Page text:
By Josh Lederman
WASHINGTON — President Barack Obama’s determined efforts to combat global warming face their biggest trial yet as Republicans take full control of Congress this week. The GOP has vowed to move fast and forcefully to roll back his environmental rules and force his hand on energy development.
The GOP’s first order of business: the Keystone XL pipeline. The Republican-led House has passed legislation repeatedly to approve the pipeline, which would carry tar sands oil from Canada deep into the United States. The bills died in the Senate when Democrats were in control, but that will change Wednesday when a Republican-led Senate committee holds a hearing regarding the pipeline.
“The president is going to see the Keystone XL pipeline on his desk,” Sen. John Barrasso, R-Wyo., said, “and it’s going to be a bellwether decision by the president whether to go with jobs and the economy.”
Obama has made clear he will use his veto power if Republicans succeed in putting hostile bills on his desk, especially on climate change.
“I’m going to defend gains that we’ve made on environment and clean air and clean water,” he has said.
Sen. Brian Schatz, D-Hawaii, said the Republicans likely will not overturn his veto. That would require a number of Democrats to vote against the president.
“There’s reason to be concerned,” Schatz said, “but I don’t think there’s reason to be panicked.”
By design, Obama’s biggest steps on climate rely on existing laws and explicitly do not require Congress to act. But Republicans can try to undercut those steps before they take effect. Republicans argue that Obama’s coal plant emissions limits, for example, would devastate local economies and hamper job creation.
These are some of the most likely ways the GOP will try to stop Obama on climate change, as described by Republican leadership aides:
- After Wednesday’s hearing on Keystone, GOP senators plan to work on the bill’s details Thursday and then start debating the legislation next week. The Senate could vote soon after Obama’s Jan. 20 State of the Union address. A separate House vote on Keystone could come as early as this week.
That makes Keystone likely to be one of the first bills to hit Obama’s desk in 2015. White House aides declined to say how they might respond until they see the final GOP bill. But in his most recent news conference, Obama spoke at length about how Keystone basically would save money for Canadian energy producers, with negligible effects for U.S. gasoline prices or American jobs.
- Republicans aim to pass legislation forcing Obama to certify, before his regulations on power plants take effect, that they will not drive up power prices or eliminate jobs. Attaching that requirement to a broader spending bill would make it harder for Obama to veto without jeopardizing other government spending.
- Republicans could pass bills prohibiting the government from spending money to implement Obama’s Environmental Protection Agency regulations. Meanwhile, states and other groups are pursuing litigation challenging the administration’s authority to proceed without Congress.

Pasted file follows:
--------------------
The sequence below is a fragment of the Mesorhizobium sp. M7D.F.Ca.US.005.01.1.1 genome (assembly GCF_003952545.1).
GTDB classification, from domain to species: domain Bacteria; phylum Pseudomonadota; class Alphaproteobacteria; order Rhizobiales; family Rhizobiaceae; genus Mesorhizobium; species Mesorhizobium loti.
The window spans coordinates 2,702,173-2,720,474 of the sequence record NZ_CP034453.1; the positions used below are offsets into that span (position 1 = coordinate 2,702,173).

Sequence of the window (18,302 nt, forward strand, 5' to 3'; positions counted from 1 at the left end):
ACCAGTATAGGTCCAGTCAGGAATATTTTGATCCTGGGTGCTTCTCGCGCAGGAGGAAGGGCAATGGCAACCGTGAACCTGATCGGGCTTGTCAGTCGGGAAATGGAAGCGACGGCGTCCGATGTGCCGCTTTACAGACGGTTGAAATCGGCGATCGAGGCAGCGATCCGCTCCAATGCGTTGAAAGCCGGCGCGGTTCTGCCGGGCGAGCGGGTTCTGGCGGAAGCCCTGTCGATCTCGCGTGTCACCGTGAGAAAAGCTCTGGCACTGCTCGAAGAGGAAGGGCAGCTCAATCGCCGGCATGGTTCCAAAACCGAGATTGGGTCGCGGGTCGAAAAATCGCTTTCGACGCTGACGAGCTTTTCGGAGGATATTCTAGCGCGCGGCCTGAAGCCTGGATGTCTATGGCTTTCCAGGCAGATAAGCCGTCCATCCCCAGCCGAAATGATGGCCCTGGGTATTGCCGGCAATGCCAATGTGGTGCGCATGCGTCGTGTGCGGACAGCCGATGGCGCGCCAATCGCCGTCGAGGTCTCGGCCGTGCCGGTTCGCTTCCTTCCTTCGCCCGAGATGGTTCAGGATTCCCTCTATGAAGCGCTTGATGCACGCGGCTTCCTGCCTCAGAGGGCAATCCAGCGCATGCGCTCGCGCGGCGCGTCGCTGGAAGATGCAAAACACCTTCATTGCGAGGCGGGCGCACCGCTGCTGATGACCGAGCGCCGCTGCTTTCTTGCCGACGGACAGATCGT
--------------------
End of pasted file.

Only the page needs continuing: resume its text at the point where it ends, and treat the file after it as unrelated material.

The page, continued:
- The GOP could try to block EPA regulations directly. The Congressional Review Act lets such resolutions pass the Senate with a simple majority vote, meaning Democrats could not filibuster, once the regulations became final. That is scheduled to happen this year for Obama’s carbon dioxide rule, which aims to cut power plant emissions nearly a third from 2005 levels.
- Lawmakers could refuse to give Obama the $3 billion he has pledged on the country’s behalf to a global fund to help poorer nations battle climate change. Obama has not yet asked Congress for any money to fulfill that pledge. White House officials said the administration will make its first request in its budget plan for fiscal year 2016, which begins Oct. 1.
- Republicans likely will send Obama bills aimed at U.S. energy development such as promoting drilling on federal lands or making it easier to export gas and oil. Many of those bills have passed the House and are teed up for quick passage by the new Congress.
Success for Republicans on the climate front would jeopardize a key component of Obama’s legacy. And the ramifications likely would ricochet far beyond the United States.
Later in 2015, nations are supposed to sign a major global climate treaty in Paris. Aggressive action by the U.S. under Obama has upped the pressure on other governments to get serious about climate change, too. But if Obama cannot make good on his commitments at home, it is unclear whether poorer nations will feel compelled to act.
“The American government has been responsible for sending very strong political and economic signals with what they have announced so far,” former Mexican President Felipe Calderon, now a global climate leader, said. “I know that there is a risk that those will be overcome by the new political reality in the U.S.”